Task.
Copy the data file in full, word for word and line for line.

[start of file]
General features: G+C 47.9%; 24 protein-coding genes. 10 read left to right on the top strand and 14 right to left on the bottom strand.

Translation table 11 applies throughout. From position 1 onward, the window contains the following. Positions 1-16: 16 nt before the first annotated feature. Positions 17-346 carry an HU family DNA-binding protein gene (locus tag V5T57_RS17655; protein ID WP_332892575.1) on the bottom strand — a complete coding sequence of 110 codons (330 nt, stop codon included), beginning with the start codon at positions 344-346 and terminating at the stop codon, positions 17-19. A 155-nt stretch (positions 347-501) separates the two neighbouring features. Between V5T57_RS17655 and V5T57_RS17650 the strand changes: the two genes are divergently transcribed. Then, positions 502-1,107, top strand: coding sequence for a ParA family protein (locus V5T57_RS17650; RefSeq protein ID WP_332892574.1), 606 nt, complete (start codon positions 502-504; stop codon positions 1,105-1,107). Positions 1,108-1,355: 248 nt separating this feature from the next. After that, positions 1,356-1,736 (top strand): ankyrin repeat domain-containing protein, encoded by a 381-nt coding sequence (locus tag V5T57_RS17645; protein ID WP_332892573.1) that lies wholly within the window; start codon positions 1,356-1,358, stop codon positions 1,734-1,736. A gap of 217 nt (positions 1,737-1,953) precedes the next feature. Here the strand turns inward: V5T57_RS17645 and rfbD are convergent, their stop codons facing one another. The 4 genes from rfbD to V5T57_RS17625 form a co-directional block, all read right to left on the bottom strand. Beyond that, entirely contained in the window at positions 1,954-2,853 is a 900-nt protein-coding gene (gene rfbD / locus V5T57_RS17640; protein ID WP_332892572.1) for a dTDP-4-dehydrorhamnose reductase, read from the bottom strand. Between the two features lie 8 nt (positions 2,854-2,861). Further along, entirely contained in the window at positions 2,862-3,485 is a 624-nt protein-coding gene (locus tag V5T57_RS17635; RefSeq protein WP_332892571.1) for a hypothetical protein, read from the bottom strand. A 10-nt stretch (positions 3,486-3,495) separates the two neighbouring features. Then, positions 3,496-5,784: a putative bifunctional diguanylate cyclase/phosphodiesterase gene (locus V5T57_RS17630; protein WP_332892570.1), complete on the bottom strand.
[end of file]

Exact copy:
General features: G+C 47.9%; 24 protein-coding genes. 10 read left to right on the top strand and 14 right to left on the bottom strand.

Translation table 11 applies throughout. From position 1 onward, the window contains the following. Positions 1-16: 16 nt before the first annotated feature. Positions 17-346 carry an HU family DNA-binding protein gene (locus tag V5T57_RS17655; protein ID WP_332892575.1) on the bottom strand — a complete coding sequence of 110 codons (330 nt, stop codon included), beginning with the start codon at positions 344-346 and terminating at the stop codon, positions 17-19. A 155-nt stretch (positions 347-501) separates the two neighbouring features. Between V5T57_RS17655 and V5T57_RS17650 the strand changes: the two genes are divergently transcribed. Then, positions 502-1,107, top strand: coding sequence for a ParA family protein (locus V5T57_RS17650; RefSeq protein ID WP_332892574.1), 606 nt, complete (start codon positions 502-504; stop codon positions 1,105-1,107). Positions 1,108-1,355: 248 nt separating this feature from the next. After that, positions 1,356-1,736 (top strand): ankyrin repeat domain-containing protein, encoded by a 381-nt coding sequence (locus tag V5T57_RS17645; protein ID WP_332892573.1) that lies wholly within the window; start codon positions 1,356-1,358, stop codon positions 1,734-1,736. A gap of 217 nt (positions 1,737-1,953) precedes the next feature. Here the strand turns inward: V5T57_RS17645 and rfbD are convergent, their stop codons facing one another. The 4 genes from rfbD to V5T57_RS17625 form a co-directional block, all read right to left on the bottom strand. Beyond that, entirely contained in the window at positions 1,954-2,853 is a 900-nt protein-coding gene (gene rfbD / locus V5T57_RS17640; protein ID WP_332892572.1) for a dTDP-4-dehydrorhamnose reductase, read from the bottom strand. Between the two features lie 8 nt (positions 2,854-2,861). Further along, entirely contained in the window at positions 2,862-3,485 is a 624-nt protein-coding gene (locus tag V5T57_RS17635; RefSeq protein WP_332892571.1) for a hypothetical protein, read from the bottom strand. A 10-nt stretch (positions 3,486-3,495) separates the two neighbouring features. Then, positions 3,496-5,784: a putative bifunctional diguanylate cyclase/phosphodiesterase gene (locus V5T57_RS17630; protein WP_332892570.1), complete on the bottom strand.